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An election commission is a body charged with overseeing the implementation of electioneering process of any country. The formal names of election commissions vary from jurisdiction to jurisdiction, and may be styled an electoral commission,[1] a central[2] or state election commission,[3] or an election board,[4] an electoral council[5] or an electoral court.[6] Election commissions can be independent, mixed, judicial or executive. They may also be responsible for electoral boundary delimitation. In federations there may be a separate body for each subnational government. An election commission has a duty to ensure elections are conducted in an orderly manner[according to whom?].

Electoral models

Independent model

In the independent model the election commission is independent of the executive and manages its own budget. Countries with an independent election commission include Australia, Bangladesh, Canada, India, Jordan, Nigeria, Pakistan, Poland, Romania, South Africa, South Korea, Sri Lanka, Thailand and the United Kingdom. In some of these countries the independence of the election commission is constitutionally guaranteed e.g. section 190 of the Constitution of South Africa.

Branch model

In the branch model the election commission is often called an electoral branch, and is usually a constitutionally-recognized separate branch of government, with its members appointed by either the executive or the legislative branch. Countries with an electoral branch include Bolivia, Costa Rica, Panama, Nicaragua and Venezuela.

Mixed model

In the mixed-model there is an independent board to determine policy, but implementation is usually a matter for an executive department with varying degrees of supervision by the independent board. Countries with such a model include Cameroon, France, Germany, Japan, Senegal and Spain.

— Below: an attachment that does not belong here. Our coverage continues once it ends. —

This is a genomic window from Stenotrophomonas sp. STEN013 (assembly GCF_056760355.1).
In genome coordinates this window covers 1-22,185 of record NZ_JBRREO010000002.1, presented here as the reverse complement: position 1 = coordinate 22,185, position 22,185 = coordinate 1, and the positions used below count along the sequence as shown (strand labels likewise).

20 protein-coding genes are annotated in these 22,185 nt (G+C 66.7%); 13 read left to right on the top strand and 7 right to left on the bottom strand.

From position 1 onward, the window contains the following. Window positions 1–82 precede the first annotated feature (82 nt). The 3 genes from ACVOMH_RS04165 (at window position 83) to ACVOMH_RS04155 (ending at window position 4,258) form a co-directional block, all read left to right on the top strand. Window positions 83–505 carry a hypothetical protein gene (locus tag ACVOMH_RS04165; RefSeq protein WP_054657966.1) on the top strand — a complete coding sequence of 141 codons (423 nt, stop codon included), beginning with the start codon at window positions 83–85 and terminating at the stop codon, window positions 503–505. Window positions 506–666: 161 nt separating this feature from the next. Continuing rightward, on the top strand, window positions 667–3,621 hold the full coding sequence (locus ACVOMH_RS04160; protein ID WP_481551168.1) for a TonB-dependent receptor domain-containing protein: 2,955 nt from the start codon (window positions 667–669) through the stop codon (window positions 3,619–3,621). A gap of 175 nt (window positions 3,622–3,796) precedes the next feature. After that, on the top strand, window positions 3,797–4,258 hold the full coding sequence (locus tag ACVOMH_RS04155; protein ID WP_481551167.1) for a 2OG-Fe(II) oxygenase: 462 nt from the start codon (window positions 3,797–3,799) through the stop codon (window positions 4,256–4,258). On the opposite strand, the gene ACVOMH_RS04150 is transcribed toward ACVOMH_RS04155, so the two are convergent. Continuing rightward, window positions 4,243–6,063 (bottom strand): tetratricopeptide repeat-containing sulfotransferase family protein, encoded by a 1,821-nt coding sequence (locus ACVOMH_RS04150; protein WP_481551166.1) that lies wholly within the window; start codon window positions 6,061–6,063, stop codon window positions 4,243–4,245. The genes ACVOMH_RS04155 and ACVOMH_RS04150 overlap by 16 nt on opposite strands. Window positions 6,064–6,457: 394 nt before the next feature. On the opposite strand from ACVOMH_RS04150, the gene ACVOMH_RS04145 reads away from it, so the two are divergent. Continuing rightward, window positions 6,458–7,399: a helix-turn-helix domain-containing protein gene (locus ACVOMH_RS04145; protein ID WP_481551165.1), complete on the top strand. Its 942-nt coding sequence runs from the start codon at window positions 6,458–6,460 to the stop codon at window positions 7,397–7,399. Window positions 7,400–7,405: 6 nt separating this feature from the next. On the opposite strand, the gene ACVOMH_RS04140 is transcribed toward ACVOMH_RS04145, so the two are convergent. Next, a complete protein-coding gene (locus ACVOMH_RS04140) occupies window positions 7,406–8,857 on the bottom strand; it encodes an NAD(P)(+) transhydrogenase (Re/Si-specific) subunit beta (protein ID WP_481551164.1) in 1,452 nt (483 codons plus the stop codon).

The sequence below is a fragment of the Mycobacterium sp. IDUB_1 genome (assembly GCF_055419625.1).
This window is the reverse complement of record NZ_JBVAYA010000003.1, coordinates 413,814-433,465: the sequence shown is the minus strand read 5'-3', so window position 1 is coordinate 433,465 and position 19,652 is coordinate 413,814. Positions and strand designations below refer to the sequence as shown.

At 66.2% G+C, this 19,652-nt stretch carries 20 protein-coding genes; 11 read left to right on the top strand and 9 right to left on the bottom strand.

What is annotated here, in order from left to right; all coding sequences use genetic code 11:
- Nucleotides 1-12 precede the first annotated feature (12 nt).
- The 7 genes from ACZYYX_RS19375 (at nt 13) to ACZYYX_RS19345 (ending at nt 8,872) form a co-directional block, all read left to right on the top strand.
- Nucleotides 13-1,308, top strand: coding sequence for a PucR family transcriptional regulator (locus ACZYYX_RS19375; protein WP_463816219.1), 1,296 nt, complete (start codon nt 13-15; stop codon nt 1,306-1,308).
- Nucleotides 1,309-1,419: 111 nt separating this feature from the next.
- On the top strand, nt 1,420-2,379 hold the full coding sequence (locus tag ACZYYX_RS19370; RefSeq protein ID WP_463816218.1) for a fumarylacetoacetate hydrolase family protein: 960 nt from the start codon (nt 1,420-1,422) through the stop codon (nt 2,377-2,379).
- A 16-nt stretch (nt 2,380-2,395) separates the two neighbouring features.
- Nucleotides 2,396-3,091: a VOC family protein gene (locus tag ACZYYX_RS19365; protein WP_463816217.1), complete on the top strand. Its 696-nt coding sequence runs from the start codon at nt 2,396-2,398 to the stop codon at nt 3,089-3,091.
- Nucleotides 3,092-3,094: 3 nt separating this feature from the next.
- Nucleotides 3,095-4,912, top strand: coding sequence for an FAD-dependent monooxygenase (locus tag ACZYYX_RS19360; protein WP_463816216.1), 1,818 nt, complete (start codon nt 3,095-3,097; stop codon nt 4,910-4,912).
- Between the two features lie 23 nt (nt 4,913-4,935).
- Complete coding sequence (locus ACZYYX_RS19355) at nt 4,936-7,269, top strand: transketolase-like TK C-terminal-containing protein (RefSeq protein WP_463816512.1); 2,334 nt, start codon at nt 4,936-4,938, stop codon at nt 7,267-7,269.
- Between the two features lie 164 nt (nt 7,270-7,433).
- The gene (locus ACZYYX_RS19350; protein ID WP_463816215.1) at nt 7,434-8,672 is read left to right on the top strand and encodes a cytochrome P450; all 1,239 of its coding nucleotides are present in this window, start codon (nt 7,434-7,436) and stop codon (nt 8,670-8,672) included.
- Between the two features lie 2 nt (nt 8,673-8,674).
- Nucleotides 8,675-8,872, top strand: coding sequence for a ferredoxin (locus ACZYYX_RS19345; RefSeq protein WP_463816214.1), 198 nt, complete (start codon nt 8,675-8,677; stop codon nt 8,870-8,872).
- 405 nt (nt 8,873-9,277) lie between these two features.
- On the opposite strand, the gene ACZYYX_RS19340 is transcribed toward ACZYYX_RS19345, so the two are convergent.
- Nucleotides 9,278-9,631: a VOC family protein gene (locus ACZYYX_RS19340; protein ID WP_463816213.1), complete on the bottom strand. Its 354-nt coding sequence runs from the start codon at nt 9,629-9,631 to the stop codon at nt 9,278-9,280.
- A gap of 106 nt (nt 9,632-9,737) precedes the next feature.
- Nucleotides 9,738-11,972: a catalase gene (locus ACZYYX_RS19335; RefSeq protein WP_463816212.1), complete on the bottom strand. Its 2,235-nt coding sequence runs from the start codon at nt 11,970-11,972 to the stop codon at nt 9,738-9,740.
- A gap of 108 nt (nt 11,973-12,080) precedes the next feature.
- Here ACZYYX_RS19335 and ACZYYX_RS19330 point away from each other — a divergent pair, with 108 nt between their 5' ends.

Executive model

In the executive model the election commission is directed by a cabinet minister as part of the executive branch of government, and may include local government authorities acting as agents of the central body. Countries with this model include Denmark, Singapore, Sweden, Switzerland, Tunisia.

In the United States, elections for federal, state, and local offices are run by the executive branch of each state government.[7]

Judicial model

In the judicial model the election commission is closely supervised by and ultimately responsible to a special "electoral court". Countries with such a model include Argentina, Brazil and Mexico.

List of election commissions

Election commissions in Africa

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As of 2021, 53 out of 55 African nations (save for Eritrea and Somalia, which do not hold elections) use or have used election commissions to organize and supervise their elections. First introduced in the Sudan in 1957, election commissions were created across the continent especially after many African nations introduced a system of multi-party democracy in the early 1990s.[17]

See also


  1. ^ a b "Australian Electoral Commission". Retrieved December 15, 2018.
  2. ^ Alvarez-Rivera, Manuel. "Elections to the Latvian Saeima (Parliament)". Election Resources on the Internet. Retrieved December 15, 2018.
  3. ^ a b "Home". SC Votes - South Carolina Election Commission. Retrieved 2023-12-07.
  4. ^ a b "Oklahoma State Election Board". Retrieved December 15, 2018.
  5. ^ a b "YSK Web Portal". Retrieved 2023-12-07.
  6. ^ a b "Superior Electoral Court, Brazil (TSE)". Archived from the original on November 16, 2020. Retrieved December 15, 2018.
  7. ^ "About Us". Florida Division of Elections. Florida Department of State. Retrieved 13 February 2017.
  8. ^ "Electoral Commission of Malta Welcome to the portal of the Electoral Commission of Malta". Retrieved 2023-12-07.
  9. ^ "Report of Central Election Committee in DPRK Issued". Retrieved 2023-12-07.
  10. ^ "State of Hawaii Office of Elections". Elections Commission. Retrieved 7 December 2023.
  11. ^ "Board of Elections". Illinois State Board of Elections. Archived from the original on 2019-06-21. Retrieved 7 December 2023.
  12. ^ "Maryland State Board of Elections". Retrieved 2023-12-07.
  13. ^ "Board of Elections". New York State Board of Elections. Retrieved 7 December 2023.
  14. ^ "Home Page | NCSBE". North Carolina State Board of Elections. Retrieved 2023-12-07.
  15. ^ "Virginia Department of Elections - Home". Retrieved 2023-12-07.
  16. ^ "Wisconsin Elections Commission". 2022-04-04. Retrieved 2023-12-07.
  17. ^ Marzin, Régis (2021). Les commissions électorales et le retour du multipartisme entre 1990 et 1994 en Afrique, Historique des commissions électorales de 1957 à 2021 (in French).